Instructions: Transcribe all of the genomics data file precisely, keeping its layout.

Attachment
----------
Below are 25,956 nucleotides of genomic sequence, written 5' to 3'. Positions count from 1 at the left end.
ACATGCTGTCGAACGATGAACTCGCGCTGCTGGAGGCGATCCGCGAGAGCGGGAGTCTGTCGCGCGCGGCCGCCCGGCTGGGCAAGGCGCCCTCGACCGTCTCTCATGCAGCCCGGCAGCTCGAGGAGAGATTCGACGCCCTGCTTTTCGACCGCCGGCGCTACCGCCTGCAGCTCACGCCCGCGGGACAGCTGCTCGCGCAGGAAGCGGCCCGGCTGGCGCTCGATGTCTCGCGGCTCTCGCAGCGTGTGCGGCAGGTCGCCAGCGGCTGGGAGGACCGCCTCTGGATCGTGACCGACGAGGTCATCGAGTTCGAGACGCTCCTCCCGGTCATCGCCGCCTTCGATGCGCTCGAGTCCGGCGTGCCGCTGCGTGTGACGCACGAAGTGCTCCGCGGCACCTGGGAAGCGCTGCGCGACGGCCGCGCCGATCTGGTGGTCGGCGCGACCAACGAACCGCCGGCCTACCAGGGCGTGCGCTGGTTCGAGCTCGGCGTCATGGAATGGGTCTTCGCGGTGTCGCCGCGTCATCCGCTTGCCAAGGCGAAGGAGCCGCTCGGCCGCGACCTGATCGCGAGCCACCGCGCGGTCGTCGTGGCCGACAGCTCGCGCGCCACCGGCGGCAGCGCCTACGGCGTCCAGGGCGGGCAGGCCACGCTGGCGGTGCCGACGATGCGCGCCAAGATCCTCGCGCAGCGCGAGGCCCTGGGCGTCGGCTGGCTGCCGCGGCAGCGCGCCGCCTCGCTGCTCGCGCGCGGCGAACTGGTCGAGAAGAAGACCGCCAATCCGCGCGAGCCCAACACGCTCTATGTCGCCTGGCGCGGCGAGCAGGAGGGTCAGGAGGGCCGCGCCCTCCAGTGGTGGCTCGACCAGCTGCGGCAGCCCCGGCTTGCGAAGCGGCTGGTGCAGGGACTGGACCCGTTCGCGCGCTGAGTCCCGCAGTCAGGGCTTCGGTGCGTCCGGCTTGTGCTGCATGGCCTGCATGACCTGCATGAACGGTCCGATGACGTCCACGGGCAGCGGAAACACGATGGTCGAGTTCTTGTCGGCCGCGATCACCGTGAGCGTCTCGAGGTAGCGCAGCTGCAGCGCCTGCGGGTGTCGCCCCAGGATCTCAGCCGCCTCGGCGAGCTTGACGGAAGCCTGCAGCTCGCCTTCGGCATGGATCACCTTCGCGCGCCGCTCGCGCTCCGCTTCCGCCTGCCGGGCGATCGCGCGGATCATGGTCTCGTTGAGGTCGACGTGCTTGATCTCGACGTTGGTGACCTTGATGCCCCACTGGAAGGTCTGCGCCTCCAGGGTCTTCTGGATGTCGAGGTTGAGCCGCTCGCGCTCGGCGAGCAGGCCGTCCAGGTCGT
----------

Below are 25,956 nucleotides of genomic sequence, written 5' to 3'. Positions count from 1 at the left end.
ACATGCTGTCGAACGATGAACTCGCGCTGCTGGAGGCGATCCGCGAGAGCGGGAGTCTGTCGCGCGCGGCCGCCCGGCTGGGCAAGGCGCCCTCGACCGTCTCTCATGCAGCCCGGCAGCTCGAGGAGAGATTCGACGCCCTGCTTTTCGACCGCCGGCGCTACCGCCTGCAGCTCACGCCCGCGGGACAGCTGCTCGCGCAGGAAGCGGCCCGGCTGGCGCTCGATGTCTCGCGGCTCTCGCAGCGTGTGCGGCAGGTCGCCAGCGGCTGGGAGGACCGCCTCTGGATCGTGACCGACGAGGTCATCGAGTTCGAGACGCTCCTCCCGGTCATCGCCGCCTTCGATGCGCTCGAGTCCGGCGTGCCGCTGCGTGTGACGCACGAAGTGCTCCGCGGCACCTGGGAAGCGCTGCGCGACGGCCGCGCCGATCTGGTGGTCGGCGCGACCAACGAACCGCCGGCCTACCAGGGCGTGCGCTGGTTCGAGCTCGGCGTCATGGAATGGGTCTTCGCGGTGTCGCCGCGTCATCCGCTTGCCAAGGCGAAGGAGCCGCTCGGCCGCGACCTGATCGCGAGCCACCGCGCGGTCGTCGTGGCCGACAGCTCGCGCGCCACCGGCGGCAGCGCCTACGGCGTCCAGGGCGGGCAGGCCACGCTGGCGGTGCCGACGATGCGCGCCAAGATCCTCGCGCAGCGCGAGGCCCTGGGCGTCGGCTGGCTGCCGCGGCAGCGCGCCGCCTCGCTGCTCGCGCGCGGCGAACTGGTCGAGAAGAAGACCGCCAATCCGCGCGAGCCCAACACGCTCTATGTCGCCTGGCGCGGCGAGCAGGAGGGTCAGGAGGGCCGCGCCCTCCAGTGGTGGCTCGACCAGCTGCGGCAGCCCCGGCTTGCGAAGCGGCTGGTGCAGGGACTGGACCCGTTCGCGCGCTGAGTCCCGCAGTCAGGGCTTCGGTGCGTCCGGCTTGTGCTGCATGGCCTGCATGACCTGCATGAACGGTCCGATGACGTCCACGGGCAGCGGAAACACGATGGTCGAGTTCTTGTCGGCCGCGATCACCGTGAGCGTCTCGAGGTAGCGCAGCTGCAGCGCCTGCGGGTGTCGCCCCAGGATCTCAGCCGCCTCGGCGAGCTTGACGGAAGCCTGCAGCTCGCCTTCGGCATGGATCACCTTCGCGCGCCGCTCGCGCTCCGCTTCCGCCTGCCGGGCGATCGCGCGGATCATGGTCTCGTTGAGGTCGACGTGCTTGATCTCGACGTTGGTGACCTTGATGCCCCACTGGAAGGTCTGCGCCTCCAGGGTCTTCTGGATGTCGAGGTTGAGCCGCTCGCGCTCGGCGAGCAGGCCGTCCAGGTCGT